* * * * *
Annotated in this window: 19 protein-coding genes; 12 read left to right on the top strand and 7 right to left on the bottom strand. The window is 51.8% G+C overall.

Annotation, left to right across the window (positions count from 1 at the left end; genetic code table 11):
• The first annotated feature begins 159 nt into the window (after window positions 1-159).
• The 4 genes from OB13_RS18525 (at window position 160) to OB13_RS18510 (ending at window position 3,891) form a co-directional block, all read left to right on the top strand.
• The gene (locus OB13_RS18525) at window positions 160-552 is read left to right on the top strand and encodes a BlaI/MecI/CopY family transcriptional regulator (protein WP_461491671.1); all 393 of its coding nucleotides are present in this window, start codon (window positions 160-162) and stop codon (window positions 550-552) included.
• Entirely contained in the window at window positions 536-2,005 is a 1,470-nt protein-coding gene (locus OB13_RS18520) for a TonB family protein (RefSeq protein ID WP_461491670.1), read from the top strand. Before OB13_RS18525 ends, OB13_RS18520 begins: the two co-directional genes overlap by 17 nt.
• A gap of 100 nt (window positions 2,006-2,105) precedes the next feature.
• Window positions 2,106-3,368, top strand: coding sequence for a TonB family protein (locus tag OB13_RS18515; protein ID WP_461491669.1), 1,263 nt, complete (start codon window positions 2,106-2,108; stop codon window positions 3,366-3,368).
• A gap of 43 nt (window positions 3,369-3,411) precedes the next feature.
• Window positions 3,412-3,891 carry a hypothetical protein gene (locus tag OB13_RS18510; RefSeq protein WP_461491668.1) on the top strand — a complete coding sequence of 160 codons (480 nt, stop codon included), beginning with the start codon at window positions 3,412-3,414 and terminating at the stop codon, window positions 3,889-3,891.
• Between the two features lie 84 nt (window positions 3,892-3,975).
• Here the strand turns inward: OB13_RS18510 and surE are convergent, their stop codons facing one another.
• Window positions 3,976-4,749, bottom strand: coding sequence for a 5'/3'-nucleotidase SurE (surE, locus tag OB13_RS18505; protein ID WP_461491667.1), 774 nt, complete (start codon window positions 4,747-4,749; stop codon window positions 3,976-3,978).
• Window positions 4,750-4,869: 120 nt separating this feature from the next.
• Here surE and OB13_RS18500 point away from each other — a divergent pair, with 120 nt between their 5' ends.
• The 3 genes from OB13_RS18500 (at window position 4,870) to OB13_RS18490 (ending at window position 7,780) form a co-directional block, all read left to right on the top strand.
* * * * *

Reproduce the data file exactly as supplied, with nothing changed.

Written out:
Annotated in this window: 19 protein-coding genes; 12 read left to right on the top strand and 7 right to left on the bottom strand. The window is 51.8% G+C overall.

Annotation, left to right across the window (positions count from 1 at the left end; genetic code table 11):
• The first annotated feature begins 159 nt into the window (after window positions 1-159).
• The 4 genes from OB13_RS18525 (at window position 160) to OB13_RS18510 (ending at window position 3,891) form a co-directional block, all read left to right on the top strand.
• The gene (locus OB13_RS18525) at window positions 160-552 is read left to right on the top strand and encodes a BlaI/MecI/CopY family transcriptional regulator (protein WP_461491671.1); all 393 of its coding nucleotides are present in this window, start codon (window positions 160-162) and stop codon (window positions 550-552) included.
• Entirely contained in the window at window positions 536-2,005 is a 1,470-nt protein-coding gene (locus OB13_RS18520) for a TonB family protein (RefSeq protein ID WP_461491670.1), read from the top strand. Before OB13_RS18525 ends, OB13_RS18520 begins: the two co-directional genes overlap by 17 nt.
• A gap of 100 nt (window positions 2,006-2,105) precedes the next feature.
• Window positions 2,106-3,368, top strand: coding sequence for a TonB family protein (locus tag OB13_RS18515; protein ID WP_461491669.1), 1,263 nt, complete (start codon window positions 2,106-2,108; stop codon window positions 3,366-3,368).
• A gap of 43 nt (window positions 3,369-3,411) precedes the next feature.
• Window positions 3,412-3,891 carry a hypothetical protein gene (locus tag OB13_RS18510; RefSeq protein WP_461491668.1) on the top strand — a complete coding sequence of 160 codons (480 nt, stop codon included), beginning with the start codon at window positions 3,412-3,414 and terminating at the stop codon, window positions 3,889-3,891.
• Between the two features lie 84 nt (window positions 3,892-3,975).
• Here the strand turns inward: OB13_RS18510 and surE are convergent, their stop codons facing one another.
• Window positions 3,976-4,749, bottom strand: coding sequence for a 5'/3'-nucleotidase SurE (surE, locus tag OB13_RS18505; protein ID WP_461491667.1), 774 nt, complete (start codon window positions 4,747-4,749; stop codon window positions 3,976-3,978).
• Window positions 4,750-4,869: 120 nt separating this feature from the next.
• Here surE and OB13_RS18500 point away from each other — a divergent pair, with 120 nt between their 5' ends.
• The 3 genes from OB13_RS18500 (at window position 4,870) to OB13_RS18490 (ending at window position 7,780) form a co-directional block, all read left to right on the top strand.